As you probably know, the soldiers and sailors in the U.S. Armed Forces are organized by rank. When you think about the highest-ranking officers in the Armed Forces, you might think about generals and admirals. It's true that these are high-ranking officials, but they aren't the highest. Even they are subordinate to the Command-in-Chief, more commonly referred to as the President of the United States (or POTUS).
Article 2, Section 2 of the U.S. Constitution states that "[t]he President shall be Commander in Chief of the Army and Navy of the United States, and of the Militia of the several States, when called into the actual Service of the United States; . . ." Although this does mean that the President is the head honcho, the Constitution does not give the Commander-in-Chief unlimited power to use the Armed Forces any way he or she wants.
For example, the President does not have the right to declare war against another country. Only Congress can declare war, and to date, they've done it only five times. Congress also controls military funding.
Here are some of the pros and cons of giving the President supreme power over the Armed Forces:
- PRO: Expediency: With one person at the helm, the U.S. military can react quickly to developing situations without the necessity of debates and floor votes.
- CON: Creating conflict: Because the President can commit troops to other parts of the world, he or she could create an international situation that could descend into violence and ultimately war.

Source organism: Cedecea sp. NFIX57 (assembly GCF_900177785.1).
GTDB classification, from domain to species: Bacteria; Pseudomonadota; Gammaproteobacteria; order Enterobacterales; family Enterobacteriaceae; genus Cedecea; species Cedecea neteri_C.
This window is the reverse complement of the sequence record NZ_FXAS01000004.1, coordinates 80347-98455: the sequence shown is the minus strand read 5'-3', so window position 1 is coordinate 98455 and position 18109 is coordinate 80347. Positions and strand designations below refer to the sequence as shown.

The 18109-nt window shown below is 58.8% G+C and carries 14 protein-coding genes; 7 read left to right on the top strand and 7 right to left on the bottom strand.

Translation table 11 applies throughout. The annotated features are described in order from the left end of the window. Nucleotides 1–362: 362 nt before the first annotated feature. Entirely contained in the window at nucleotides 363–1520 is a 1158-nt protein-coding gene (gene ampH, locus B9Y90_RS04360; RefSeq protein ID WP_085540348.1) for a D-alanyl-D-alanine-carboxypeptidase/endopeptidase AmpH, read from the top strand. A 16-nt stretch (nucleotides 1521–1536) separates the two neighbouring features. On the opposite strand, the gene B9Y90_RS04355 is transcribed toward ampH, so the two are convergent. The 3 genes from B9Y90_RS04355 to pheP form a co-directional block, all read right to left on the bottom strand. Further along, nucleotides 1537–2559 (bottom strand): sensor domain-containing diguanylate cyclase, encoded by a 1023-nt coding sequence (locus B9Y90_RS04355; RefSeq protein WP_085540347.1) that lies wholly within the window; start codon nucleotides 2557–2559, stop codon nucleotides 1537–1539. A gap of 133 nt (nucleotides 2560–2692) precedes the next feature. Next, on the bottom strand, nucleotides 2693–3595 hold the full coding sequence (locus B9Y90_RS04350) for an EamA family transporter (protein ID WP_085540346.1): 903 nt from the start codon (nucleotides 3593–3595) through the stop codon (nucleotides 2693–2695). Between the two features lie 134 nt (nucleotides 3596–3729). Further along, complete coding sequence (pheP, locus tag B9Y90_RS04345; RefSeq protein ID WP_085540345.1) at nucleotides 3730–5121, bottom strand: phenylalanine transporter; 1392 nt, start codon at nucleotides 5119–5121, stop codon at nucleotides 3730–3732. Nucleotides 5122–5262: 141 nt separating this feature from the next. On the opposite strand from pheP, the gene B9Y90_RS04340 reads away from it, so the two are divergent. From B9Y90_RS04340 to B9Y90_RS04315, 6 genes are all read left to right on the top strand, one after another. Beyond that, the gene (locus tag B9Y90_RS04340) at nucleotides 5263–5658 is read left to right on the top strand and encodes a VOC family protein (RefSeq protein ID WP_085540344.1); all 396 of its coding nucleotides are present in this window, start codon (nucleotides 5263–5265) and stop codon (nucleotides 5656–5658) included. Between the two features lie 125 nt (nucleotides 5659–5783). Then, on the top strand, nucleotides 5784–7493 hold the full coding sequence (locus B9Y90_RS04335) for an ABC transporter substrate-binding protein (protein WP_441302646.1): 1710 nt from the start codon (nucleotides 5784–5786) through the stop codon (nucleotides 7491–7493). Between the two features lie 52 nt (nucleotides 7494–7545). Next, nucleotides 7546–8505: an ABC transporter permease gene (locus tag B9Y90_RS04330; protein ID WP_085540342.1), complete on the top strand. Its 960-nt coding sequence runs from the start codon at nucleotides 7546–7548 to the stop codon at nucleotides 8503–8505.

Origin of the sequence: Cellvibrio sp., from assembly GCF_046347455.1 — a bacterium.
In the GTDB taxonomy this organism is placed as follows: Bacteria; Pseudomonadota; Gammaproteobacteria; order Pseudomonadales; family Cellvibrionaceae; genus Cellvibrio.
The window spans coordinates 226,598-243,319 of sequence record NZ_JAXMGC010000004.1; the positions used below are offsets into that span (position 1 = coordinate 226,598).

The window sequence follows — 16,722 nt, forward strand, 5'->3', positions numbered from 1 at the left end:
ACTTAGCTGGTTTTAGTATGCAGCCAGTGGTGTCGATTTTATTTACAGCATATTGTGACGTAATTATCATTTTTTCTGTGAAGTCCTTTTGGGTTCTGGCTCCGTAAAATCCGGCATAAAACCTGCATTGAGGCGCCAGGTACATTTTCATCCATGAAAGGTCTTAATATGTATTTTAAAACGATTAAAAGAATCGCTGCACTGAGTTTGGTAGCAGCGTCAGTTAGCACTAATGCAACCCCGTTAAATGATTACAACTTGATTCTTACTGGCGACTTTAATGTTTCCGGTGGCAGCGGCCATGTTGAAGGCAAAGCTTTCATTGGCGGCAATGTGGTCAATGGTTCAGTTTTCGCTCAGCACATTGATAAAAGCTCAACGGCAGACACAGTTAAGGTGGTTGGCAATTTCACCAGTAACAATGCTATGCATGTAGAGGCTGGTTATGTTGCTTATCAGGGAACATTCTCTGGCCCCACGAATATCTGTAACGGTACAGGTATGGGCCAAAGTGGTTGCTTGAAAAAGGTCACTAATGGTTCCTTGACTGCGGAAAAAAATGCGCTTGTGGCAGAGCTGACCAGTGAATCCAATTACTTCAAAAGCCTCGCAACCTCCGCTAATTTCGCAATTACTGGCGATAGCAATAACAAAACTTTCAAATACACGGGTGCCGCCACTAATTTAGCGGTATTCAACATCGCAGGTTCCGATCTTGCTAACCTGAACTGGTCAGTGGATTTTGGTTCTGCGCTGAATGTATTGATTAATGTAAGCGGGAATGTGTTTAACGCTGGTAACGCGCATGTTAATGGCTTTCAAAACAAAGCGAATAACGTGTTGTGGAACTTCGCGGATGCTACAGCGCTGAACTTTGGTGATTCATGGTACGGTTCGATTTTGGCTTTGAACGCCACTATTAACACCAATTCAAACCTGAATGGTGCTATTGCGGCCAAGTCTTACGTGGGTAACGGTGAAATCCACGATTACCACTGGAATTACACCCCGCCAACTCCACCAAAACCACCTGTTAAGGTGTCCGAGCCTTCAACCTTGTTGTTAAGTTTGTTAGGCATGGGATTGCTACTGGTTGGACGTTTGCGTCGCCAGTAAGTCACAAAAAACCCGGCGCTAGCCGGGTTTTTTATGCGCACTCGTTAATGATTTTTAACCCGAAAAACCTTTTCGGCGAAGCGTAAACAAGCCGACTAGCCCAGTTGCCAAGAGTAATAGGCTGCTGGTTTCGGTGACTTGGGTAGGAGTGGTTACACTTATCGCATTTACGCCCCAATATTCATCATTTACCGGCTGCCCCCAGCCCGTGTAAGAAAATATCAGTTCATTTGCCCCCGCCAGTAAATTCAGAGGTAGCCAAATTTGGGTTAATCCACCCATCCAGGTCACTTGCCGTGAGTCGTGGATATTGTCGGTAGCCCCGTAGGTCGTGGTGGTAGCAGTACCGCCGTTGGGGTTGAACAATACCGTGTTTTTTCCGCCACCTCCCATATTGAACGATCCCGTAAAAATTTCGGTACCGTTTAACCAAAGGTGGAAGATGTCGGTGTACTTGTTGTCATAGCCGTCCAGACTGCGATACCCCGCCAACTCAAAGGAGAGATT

- PRO: No conflicts between leaders: Imagine what could happen if the President didn't run the military. What would happen if the President and the Commander of the Armed Forces disagreed? Who would you follow: the person you elected to lead, or the person in charge of the military?
- PRO and CON: Covert missions: The President can command the execution of covert missions that may or may not have been acceptable to the general ethics of the nation.
Presidential military power has always been a controversial issue, and Congress further limited that power in 1973, following the end of U.S. involvement in the Vietnam War. Under the War Powers Resolution, which was ratified over a Presidential veto, the President must notify Congress within 48 hours of committing any armed forces to military action, and those armed forces cannot remain in action for more than 60 days without Congressional approval or a declaration of war.